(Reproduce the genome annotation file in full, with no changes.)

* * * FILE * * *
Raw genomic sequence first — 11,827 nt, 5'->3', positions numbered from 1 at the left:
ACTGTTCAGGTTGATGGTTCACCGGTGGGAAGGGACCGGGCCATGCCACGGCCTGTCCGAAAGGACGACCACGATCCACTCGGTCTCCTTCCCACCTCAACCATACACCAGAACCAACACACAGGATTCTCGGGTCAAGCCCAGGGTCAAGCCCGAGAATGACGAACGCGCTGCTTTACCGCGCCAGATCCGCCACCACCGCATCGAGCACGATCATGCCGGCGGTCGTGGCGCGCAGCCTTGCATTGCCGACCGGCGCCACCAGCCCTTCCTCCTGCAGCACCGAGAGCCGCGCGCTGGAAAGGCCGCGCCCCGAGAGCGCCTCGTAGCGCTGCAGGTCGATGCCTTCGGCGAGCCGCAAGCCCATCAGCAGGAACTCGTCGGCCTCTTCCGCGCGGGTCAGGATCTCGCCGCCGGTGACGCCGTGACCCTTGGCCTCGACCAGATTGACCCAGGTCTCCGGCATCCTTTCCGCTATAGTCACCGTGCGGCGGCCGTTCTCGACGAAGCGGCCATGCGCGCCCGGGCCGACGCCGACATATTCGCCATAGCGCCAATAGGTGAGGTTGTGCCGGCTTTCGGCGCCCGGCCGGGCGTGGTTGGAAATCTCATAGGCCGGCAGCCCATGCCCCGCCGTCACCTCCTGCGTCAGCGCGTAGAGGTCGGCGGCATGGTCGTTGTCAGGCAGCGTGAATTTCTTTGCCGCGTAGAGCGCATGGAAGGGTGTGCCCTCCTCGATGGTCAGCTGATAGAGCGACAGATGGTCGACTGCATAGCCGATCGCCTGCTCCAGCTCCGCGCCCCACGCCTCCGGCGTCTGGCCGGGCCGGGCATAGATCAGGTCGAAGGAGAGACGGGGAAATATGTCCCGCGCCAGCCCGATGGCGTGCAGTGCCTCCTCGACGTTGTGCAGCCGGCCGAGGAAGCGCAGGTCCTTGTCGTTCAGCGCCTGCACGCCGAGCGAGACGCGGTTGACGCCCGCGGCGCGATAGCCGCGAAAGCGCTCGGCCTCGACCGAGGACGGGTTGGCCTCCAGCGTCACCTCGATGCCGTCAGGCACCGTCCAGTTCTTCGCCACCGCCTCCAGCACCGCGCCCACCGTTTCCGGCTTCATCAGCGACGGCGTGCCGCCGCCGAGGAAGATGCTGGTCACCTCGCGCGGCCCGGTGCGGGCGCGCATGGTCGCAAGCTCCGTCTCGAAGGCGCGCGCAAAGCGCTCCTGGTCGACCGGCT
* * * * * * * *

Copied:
Raw genomic sequence first — 11,827 nt, 5'->3', positions numbered from 1 at the left:
ACTGTTCAGGTTGATGGTTCACCGGTGGGAAGGGACCGGGCCATGCCACGGCCTGTCCGAAAGGACGACCACGATCCACTCGGTCTCCTTCCCACCTCAACCATACACCAGAACCAACACACAGGATTCTCGGGTCAAGCCCAGGGTCAAGCCCGAGAATGACGAACGCGCTGCTTTACCGCGCCAGATCCGCCACCACCGCATCGAGCACGATCATGCCGGCGGTCGTGGCGCGCAGCCTTGCATTGCCGACCGGCGCCACCAGCCCTTCCTCCTGCAGCACCGAGAGCCGCGCGCTGGAAAGGCCGCGCCCCGAGAGCGCCTCGTAGCGCTGCAGGTCGATGCCTTCGGCGAGCCGCAAGCCCATCAGCAGGAACTCGTCGGCCTCTTCCGCGCGGGTCAGGATCTCGCCGCCGGTGACGCCGTGACCCTTGGCCTCGACCAGATTGACCCAGGTCTCCGGCATCCTTTCCGCTATAGTCACCGTGCGGCGGCCGTTCTCGACGAAGCGGCCATGCGCGCCCGGGCCGACGCCGACATATTCGCCATAGCGCCAATAGGTGAGGTTGTGCCGGCTTTCGGCGCCCGGCCGGGCGTGGTTGGAAATCTCATAGGCCGGCAGCCCATGCCCCGCCGTCACCTCCTGCGTCAGCGCGTAGAGGTCGGCGGCATGGTCGTTGTCAGGCAGCGTGAATTTCTTTGCCGCGTAGAGCGCATGGAAGGGTGTGCCCTCCTCGATGGTCAGCTGATAGAGCGACAGATGGTCGACTGCATAGCCGATCGCCTGCTCCAGCTCCGCGCCCCACGCCTCCGGCGTCTGGCCGGGCCGGGCATAGATCAGGTCGAAGGAGAGACGGGGAAATATGTCCCGCGCCAGCCCGATGGCGTGCAGTGCCTCCTCGACGTTGTGCAGCCGGCCGAGGAAGCGCAGGTCCTTGTCGTTCAGCGCCTGCACGCCGAGCGAGACGCGGTTGACGCCCGCGGCGCGATAGCCGCGAAAGCGCTCGGCCTCGACCGAGGACGGGTTGGCCTCCAGCGTCACCTCGATGCCGTCAGGCACCGTCCAGTTCTTCGCCACCGCCTCCAGCACCGCGCCCACCGTTTCCGGCTTCATCAGCGACGGCGTGCCGCCGCCGAGGAAGATGCTGGTCACCTCGCGCGGCCCGGTGCGGGCGCGCATGGTCGCAAGCTCCGTCTCGAAGGCGCGCGCAAAGCGCTCCTGGTCGACCGGCT